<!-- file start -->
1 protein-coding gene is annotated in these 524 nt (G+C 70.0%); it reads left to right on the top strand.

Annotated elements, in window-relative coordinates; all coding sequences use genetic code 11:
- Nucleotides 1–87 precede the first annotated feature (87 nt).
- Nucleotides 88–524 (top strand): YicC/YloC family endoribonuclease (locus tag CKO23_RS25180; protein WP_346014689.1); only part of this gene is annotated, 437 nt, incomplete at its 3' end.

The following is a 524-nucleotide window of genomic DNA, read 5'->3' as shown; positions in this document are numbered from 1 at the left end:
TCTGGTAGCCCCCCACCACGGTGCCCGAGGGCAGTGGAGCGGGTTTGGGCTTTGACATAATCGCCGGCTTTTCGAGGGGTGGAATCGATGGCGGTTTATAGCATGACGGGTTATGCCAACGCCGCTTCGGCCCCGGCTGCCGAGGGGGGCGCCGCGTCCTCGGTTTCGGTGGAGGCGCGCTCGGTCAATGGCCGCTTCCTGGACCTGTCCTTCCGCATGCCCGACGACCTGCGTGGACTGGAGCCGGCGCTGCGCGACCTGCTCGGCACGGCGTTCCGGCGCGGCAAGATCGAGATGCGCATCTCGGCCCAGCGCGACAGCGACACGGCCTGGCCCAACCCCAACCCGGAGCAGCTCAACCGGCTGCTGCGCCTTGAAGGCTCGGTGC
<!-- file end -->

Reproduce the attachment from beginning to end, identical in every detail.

1 protein-coding gene is annotated in these 524 nt (G+C 70.0%); it reads left to right on the top strand.

Annotated elements, in window-relative coordinates; all coding sequences use genetic code 11:
- Nucleotides 1–87 precede the first annotated feature (87 nt).
- Nucleotides 88–524 (top strand): YicC/YloC family endoribonuclease (locus tag CKO23_RS25180; protein WP_346014689.1); only part of this gene is annotated, 437 nt, incomplete at its 3' end.

The following is a 524-nucleotide window of genomic DNA, read 5'->3' as shown; positions in this document are numbered from 1 at the left end:
TCTGGTAGCCCCCCACCACGGTGCCCGAGGGCAGTGGAGCGGGTTTGGGCTTTGACATAATCGCCGGCTTTTCGAGGGGTGGAATCGATGGCGGTTTATAGCATGACGGGTTATGCCAACGCCGCTTCGGCCCCGGCTGCCGAGGGGGGCGCCGCGTCCTCGGTTTCGGTGGAGGCGCGCTCGGTCAATGGCCGCTTCCTGGACCTGTCCTTCCGCATGCCCGACGACCTGCGTGGACTGGAGCCGGCGCTGCGCGACCTGCTCGGCACGGCGTTCCGGCGCGGCAAGATCGAGATGCGCATCTCGGCCCAGCGCGACAGCGACACGGCCTGGCCCAACCCCAACCCGGAGCAGCTCAACCGGCTGCTGCGCCTTGAAGGCTCGGTGC